The Safest Distance Between Two Points

Many of you know that Len and I are avid bicyclists. One of our favorite bicycle paths in Crystal Lake, Illinois had a heavily trafficked roadway to cross. A clear case of “the shortest distance between two points is a straight line.”

Over time and tragedy the city decided to build a bicycle bridge that takes peddlers above the traffic. They found that the safest distance between two points—at least in this case—is a curved line: up and over!


There are times when taking risks is not a good idea. There are, however, times when a little risk taking is healthy.

When was the last time you took a risk?

Listen with your heart,

Laurie Buchanan

Whatever you are not changing, you are choosing.”
— Laurie Buchanan

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© 2012 Laurie Buchanan– All Rights Reserved

59 thoughts on “The Safest Distance Between Two Points

  1. Risk is a part of everything I do.
    I see risk everywhere, from the risk of disease, to the risk of fire, to food hygiene, to global catastrophe…..

    I love that quote from Helen Keller “Security is mostly a superstition. It does not exist in nature, nor do the children of men as a whole experience it. Avoiding danger is no safer in the long run than outright exposure. Life is either a daring adventure, or nothing.”

    And while to many I may seem to be a risk taker, to myself, I seem very cautious indeed; it is all a matter of perspective.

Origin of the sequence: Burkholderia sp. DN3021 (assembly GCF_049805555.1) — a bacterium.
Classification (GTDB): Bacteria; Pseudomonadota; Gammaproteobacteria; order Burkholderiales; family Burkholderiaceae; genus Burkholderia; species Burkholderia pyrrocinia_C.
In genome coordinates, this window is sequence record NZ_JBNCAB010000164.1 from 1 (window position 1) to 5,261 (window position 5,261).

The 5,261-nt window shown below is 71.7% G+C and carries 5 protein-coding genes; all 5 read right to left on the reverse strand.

To live is to face the certainty of death; I’d just like to postpone the encounter for a few trillion years.
    And who knows!

    • Ted – You bring up an excellent point…it’s a matter of personal perspective. For example: climbing the sheer face of a rock wall seems incredibly risky to me. On the other hand, it’s something my son does with glee. Writing a deadline article for a global magazine would freeze said son in his tracks, yet I relish the task 🙂

  2. “the safest distance is between two points – at least in the case – up and over.” to get to the other side you have to go across, or go through, there is always another view, there is always a challenge, the risk of meeting yourself there.

  3. I suppose I take risks fairly regularly. However, this post reminds me of “learning” to cross the street in Vietnam, which was like taking your own life in your hands and tossing it out into the traffic–terrifying! Do a search for “crossing the street in Ho Chi Minh City” (or Saigon or Hanoi) on YouTube to see what I mean.
    Hugs,
    Kathy

  4. I suppose on the one hand you can tie your life up in knots of cautiousness, and then on the other, become a kind of adrenaline junkie. Somewhere between is the art of healthy risk taking. Always struggling to find it.

  5. Where my family and I live there is an awesome trail network that spans the entire city. Our home is about 3.5 miles to the nearest trail head that goes north. Normally I will ride this if it is early in the morning with little traffic, as of late I have been loading the bikes up and driving to the trail. I can in some part control this risk. I’ve been hit by cars one too many times to take and more chances 🙂